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  1. Subscriber no1marauder
    It's Nice to Be Nice
    16 Aug '12 02:12
    David Stockman, Reagan's first head of the Office of Management and Budget, really lays into Romney and Ryan in a NY Times piece:

    Paul Ryan’s Fairy-Tale Budget Plan
    By DAVID A. STOCKMAN
    Published: August 13, 2012


    PAUL D. RYAN is the most articulate and intellectually imposing Republican of the moment, but that doesn’t alter the fact that this earnest congressman from Wisconsin is preaching the same empty conservative sermon.

    Thirty years of Republican apostasy — a once grand party’s embrace of the welfare state, the warfare state and the Wall Street-coddling bailout state — have crippled the engines of capitalism and buried us in debt. Mr. Ryan’s sonorous campaign rhetoric about shrinking Big Government and giving tax cuts to “job creators” (read: the top 2 percent) will do nothing to reverse the nation’s economic decline and arrest its fiscal collapse.

    Mr. Ryan professes to be a defense hawk, though the true conservatives of modern times — Calvin Coolidge, Herbert C. Hoover, Robert A. Taft, Dwight D. Eisenhower, even Gerald R. Ford — would have had no use for the neoconconservative imperialism that the G.O.P. cobbled from policy salons run by Irving Kristol’s ex-Trotskyites three decades ago. These doctrines now saddle our bankrupt nation with a roughly $775 billion “defense” budget in a world where we have no advanced industrial state enemies and have been fired (appropriately) as the global policeman.

    Indeed, adjusted for inflation, today’s national security budget is nearly double Eisenhower’s when he left office in 1961 (about $400 billion in today’s dollars) — a level Ike deemed sufficient to contain the very real Soviet nuclear threat in the era just after Sputnik. By contrast, the Romney-Ryan version of shrinking Big Government is to increase our already outlandish warfare-state budget and risk even more spending by saber-rattling at a benighted but irrelevant Iran.

    Similarly, there can be no hope of a return to vibrant capitalism unless there is a sweeping housecleaning at the Federal Reserve and a thorough renunciation of its interest-rate fixing, bond buying and recurring bailouts of Wall Street speculators. The Greenspan-Bernanke campaigns to repress interest rates have crushed savers, mocked thrift and fueled enormous overconsumption and trade deficits.

    The greatest regulatory problem — far more urgent that the environmental marginalia Mitt Romney has fumed about — is that the giant Wall Street banks remain dangerous quasi-wards of the state and are inexorably prone to speculative abuse of taxpayer-insured deposits and the Fed’s cheap money. Forget about “too big to fail.” These banks are too big to exist — too big to manage internally and to regulate externally. They need to be broken up by regulatory decree. Instead, the Romney-Ryan ticket attacks the pointless Dodd-Frank regulatory overhaul, when what’s needed is a restoration of Glass-Steagall, the Depression-era legislation that separated commercial and investment banking.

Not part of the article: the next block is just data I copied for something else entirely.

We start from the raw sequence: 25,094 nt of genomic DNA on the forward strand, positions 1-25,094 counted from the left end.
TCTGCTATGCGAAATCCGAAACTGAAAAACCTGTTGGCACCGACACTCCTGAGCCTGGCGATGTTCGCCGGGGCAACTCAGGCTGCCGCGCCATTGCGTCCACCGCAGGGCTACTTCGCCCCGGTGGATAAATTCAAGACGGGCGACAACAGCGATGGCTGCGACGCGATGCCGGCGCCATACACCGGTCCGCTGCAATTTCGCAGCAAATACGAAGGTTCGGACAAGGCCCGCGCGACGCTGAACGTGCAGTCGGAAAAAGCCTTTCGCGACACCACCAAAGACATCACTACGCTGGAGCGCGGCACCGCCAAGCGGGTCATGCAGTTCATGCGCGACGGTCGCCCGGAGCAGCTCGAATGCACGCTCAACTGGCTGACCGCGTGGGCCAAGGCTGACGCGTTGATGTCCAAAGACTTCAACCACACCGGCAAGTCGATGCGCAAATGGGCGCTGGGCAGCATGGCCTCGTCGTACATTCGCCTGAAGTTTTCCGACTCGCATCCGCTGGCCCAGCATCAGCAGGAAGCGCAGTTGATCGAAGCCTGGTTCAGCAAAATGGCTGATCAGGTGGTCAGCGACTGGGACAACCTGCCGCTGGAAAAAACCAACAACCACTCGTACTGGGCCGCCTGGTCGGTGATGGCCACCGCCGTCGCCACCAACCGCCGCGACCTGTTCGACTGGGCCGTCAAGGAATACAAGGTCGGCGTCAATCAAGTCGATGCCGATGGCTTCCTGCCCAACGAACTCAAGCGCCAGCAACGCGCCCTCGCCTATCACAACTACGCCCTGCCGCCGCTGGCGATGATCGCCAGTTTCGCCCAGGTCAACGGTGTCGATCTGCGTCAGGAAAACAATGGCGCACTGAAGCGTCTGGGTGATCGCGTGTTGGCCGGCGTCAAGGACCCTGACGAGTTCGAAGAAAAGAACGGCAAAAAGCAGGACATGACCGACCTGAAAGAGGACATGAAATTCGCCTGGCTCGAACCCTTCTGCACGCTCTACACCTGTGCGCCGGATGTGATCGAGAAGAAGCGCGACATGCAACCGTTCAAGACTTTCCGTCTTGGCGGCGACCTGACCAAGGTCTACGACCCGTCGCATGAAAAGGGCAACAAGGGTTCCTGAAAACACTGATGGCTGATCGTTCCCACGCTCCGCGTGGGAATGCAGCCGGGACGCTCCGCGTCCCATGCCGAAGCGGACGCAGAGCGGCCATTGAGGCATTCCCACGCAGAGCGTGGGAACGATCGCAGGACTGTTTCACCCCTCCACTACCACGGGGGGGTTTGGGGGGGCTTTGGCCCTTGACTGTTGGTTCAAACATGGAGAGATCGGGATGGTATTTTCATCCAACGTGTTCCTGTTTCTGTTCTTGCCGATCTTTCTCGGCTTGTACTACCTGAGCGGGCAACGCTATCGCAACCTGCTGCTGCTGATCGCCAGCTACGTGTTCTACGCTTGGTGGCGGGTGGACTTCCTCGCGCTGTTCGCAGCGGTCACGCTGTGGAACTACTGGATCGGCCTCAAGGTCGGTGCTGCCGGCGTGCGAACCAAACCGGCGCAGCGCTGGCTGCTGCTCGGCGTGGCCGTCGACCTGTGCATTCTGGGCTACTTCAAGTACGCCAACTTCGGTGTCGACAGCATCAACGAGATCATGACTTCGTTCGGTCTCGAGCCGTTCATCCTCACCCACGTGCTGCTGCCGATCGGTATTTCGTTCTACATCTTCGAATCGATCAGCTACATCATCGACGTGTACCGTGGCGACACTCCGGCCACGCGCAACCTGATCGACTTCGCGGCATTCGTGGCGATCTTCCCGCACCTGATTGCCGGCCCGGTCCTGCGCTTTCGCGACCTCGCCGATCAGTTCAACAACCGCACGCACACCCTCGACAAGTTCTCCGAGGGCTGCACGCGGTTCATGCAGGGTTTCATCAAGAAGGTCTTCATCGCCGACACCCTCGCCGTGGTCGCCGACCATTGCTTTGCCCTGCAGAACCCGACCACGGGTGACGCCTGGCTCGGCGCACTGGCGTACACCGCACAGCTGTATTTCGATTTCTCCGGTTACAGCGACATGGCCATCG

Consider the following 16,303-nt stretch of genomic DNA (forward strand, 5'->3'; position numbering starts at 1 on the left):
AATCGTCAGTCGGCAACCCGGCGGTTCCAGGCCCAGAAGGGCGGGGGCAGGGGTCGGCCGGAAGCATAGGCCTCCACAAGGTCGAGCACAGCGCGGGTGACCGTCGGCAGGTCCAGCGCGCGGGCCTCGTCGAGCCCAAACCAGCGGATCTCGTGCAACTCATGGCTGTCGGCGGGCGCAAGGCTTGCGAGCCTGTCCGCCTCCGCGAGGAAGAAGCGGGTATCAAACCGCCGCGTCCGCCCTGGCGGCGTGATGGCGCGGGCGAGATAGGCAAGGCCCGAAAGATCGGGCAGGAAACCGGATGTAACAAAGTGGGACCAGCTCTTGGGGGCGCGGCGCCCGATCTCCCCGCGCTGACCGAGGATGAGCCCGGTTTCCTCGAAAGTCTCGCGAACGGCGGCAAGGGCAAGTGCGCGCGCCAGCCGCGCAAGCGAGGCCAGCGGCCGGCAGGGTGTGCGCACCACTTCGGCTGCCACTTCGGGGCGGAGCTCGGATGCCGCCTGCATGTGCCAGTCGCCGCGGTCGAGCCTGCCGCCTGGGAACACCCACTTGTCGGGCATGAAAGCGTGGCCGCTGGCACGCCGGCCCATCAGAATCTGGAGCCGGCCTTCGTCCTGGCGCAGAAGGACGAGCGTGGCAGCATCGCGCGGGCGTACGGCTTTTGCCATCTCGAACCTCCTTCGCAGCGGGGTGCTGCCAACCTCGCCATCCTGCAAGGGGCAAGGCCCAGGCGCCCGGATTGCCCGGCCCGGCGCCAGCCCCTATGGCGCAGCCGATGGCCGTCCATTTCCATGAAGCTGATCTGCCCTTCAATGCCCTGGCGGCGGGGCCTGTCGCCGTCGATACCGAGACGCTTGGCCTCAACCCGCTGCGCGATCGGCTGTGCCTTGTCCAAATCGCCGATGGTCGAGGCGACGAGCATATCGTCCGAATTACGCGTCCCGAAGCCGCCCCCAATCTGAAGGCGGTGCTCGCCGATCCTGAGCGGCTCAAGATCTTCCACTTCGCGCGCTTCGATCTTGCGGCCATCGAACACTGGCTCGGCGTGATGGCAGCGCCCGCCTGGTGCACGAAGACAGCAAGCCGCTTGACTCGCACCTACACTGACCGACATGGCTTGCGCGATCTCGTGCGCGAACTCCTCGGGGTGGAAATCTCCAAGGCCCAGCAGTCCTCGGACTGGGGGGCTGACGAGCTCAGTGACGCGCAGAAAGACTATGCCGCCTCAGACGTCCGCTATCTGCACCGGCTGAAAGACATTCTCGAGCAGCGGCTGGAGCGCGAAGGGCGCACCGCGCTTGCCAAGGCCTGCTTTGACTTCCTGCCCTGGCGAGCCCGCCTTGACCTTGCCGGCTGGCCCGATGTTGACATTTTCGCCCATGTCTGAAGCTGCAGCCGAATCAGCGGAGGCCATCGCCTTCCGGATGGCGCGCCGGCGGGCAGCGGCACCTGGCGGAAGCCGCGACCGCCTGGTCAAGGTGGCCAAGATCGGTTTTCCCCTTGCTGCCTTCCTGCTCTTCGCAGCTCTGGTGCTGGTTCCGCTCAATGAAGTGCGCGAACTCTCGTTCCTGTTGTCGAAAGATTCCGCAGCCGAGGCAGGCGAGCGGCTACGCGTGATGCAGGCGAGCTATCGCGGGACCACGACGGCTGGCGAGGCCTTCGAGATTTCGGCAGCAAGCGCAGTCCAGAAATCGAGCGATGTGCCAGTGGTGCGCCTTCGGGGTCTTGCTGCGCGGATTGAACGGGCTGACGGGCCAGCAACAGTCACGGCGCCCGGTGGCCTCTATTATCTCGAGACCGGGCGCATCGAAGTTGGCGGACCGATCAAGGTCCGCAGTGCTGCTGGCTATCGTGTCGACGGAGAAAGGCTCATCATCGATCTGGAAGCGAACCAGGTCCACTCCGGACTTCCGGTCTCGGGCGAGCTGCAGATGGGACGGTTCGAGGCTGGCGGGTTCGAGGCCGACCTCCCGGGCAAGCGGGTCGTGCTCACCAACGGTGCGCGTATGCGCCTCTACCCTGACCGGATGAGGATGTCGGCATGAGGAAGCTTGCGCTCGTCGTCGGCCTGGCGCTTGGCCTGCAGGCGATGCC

Mr. Ryan showed his conservative mettle in 2008 when he folded like a lawn chair on the auto bailout and the Wall Street bailout. But the greater hypocrisy is his phony “plan” to solve the entitlements mess by deferring changes to social insurance by at least a decade.

    A true agenda to reform the welfare state would require a sweeping, income-based eligibility test, which would reduce or eliminate social insurance benefits for millions of affluent retirees. Without it, there is no math that can avoid giant tax increases or vast new borrowing. Yet the supposedly courageous Ryan plan would not cut one dime over the next decade from the $1.3 trillion-per-year cost of Social Security and Medicare.

    Instead, it shreds the measly means-tested safety net for the vulnerable: the roughly $100 billion per year for food stamps and cash assistance for needy families and the $300 billion budget for Medicaid, the health insurance program for the poor and disabled. Shifting more Medicaid costs to the states will be mere make-believe if federal financing is drastically cut.

    Likewise, hacking away at the roughly $400 billion domestic discretionary budget (what’s left of the federal budget after defense, Social Security, health and safety-net spending and interest on the national debt) will yield only a rounding error’s worth of savings after popular programs (which Republicans heartily favor) like cancer research, national parks, veterans’ benefits, farm aid, highway subsidies, education grants and small-business loans are accommodated.

    Like his new boss, Mr. Ryan has no serious plan to create jobs. America has some of the highest labor costs in the world, and saddles workers and businesses with $1 trillion per year in job-destroying payroll taxes. We need a national sales tax — a consumption tax, like the dreaded but efficient value-added tax — but Mr. Romney and Mr. Ryan don’t have the gumption to support it.